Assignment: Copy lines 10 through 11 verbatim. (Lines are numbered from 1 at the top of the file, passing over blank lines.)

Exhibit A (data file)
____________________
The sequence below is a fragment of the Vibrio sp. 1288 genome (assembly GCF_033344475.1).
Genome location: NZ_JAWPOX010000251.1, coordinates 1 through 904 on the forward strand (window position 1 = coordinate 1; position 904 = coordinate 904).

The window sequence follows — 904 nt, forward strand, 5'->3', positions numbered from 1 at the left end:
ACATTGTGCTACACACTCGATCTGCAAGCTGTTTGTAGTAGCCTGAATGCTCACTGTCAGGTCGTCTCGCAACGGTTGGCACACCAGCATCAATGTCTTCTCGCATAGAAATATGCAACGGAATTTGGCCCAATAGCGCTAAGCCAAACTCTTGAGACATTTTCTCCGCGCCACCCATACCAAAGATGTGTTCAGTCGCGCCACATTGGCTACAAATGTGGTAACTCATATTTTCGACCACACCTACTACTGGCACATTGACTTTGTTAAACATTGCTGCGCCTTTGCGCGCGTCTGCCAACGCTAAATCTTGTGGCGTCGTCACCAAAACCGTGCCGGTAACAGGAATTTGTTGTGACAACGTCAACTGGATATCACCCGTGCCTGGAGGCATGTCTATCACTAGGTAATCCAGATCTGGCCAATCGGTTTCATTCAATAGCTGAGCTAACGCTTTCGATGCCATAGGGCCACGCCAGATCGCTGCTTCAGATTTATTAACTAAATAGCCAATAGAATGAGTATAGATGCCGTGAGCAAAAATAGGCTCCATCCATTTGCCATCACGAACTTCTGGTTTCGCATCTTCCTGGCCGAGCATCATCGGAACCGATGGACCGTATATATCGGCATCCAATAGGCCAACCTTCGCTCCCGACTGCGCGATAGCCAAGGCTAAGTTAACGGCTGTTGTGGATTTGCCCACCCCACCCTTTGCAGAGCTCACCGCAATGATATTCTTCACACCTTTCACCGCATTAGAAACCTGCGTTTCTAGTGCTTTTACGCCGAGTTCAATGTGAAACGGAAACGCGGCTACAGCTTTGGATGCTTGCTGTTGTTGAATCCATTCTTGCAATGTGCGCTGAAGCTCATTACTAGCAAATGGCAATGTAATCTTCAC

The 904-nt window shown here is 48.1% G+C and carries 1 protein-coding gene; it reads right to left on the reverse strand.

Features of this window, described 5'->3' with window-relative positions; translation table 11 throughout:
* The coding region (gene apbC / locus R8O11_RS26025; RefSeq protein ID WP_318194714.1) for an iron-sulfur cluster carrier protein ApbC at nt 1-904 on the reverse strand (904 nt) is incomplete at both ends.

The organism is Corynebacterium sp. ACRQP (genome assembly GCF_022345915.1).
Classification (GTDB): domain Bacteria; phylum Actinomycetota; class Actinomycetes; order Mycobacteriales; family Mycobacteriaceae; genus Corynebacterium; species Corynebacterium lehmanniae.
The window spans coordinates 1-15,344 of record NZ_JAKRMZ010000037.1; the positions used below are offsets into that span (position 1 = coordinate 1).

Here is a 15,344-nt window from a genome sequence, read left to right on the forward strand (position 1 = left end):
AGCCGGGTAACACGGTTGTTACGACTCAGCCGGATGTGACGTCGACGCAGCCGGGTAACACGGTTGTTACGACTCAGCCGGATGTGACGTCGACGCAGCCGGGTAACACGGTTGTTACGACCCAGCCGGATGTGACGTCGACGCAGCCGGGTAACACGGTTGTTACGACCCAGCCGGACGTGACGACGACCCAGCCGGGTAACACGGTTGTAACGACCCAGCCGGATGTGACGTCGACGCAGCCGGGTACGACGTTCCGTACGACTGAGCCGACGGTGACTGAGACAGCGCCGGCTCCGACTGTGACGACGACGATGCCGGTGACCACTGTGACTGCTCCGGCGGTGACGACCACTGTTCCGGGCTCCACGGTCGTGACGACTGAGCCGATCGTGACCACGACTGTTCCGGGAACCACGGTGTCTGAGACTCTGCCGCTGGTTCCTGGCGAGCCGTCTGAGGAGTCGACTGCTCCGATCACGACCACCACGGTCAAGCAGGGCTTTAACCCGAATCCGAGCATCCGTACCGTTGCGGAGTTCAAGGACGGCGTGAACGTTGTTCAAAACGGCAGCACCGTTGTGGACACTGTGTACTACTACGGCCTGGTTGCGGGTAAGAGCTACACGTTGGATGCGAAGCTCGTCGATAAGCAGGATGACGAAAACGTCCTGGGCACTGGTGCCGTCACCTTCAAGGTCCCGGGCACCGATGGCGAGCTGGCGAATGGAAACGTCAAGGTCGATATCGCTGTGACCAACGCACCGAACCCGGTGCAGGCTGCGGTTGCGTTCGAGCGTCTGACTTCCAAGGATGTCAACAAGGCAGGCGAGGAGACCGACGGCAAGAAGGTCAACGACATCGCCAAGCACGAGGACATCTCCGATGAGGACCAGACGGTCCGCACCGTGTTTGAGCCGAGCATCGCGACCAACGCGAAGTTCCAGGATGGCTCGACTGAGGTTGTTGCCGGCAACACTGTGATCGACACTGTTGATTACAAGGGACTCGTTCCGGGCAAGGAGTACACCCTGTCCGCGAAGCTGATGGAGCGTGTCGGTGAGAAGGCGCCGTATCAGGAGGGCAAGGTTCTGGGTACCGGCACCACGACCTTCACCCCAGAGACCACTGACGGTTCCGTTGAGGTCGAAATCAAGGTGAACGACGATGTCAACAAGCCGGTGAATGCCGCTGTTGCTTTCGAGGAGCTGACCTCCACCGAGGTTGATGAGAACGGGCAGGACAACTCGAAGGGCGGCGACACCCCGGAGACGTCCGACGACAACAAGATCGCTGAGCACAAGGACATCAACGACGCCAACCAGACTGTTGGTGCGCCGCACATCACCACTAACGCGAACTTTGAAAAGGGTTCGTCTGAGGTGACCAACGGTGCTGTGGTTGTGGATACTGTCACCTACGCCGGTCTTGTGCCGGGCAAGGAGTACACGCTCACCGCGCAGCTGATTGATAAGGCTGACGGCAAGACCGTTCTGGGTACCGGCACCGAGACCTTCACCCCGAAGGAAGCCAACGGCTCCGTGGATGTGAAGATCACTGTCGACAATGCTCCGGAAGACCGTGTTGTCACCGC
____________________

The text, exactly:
The window spans coordinates 1-15,344 of record NZ_JAKRMZ010000037.1; the positions used below are offsets into that span (position 1 = coordinate 1).

Here is a 15,344-nt window from a genome sequence, read left to right on the forward strand (position 1 = left end):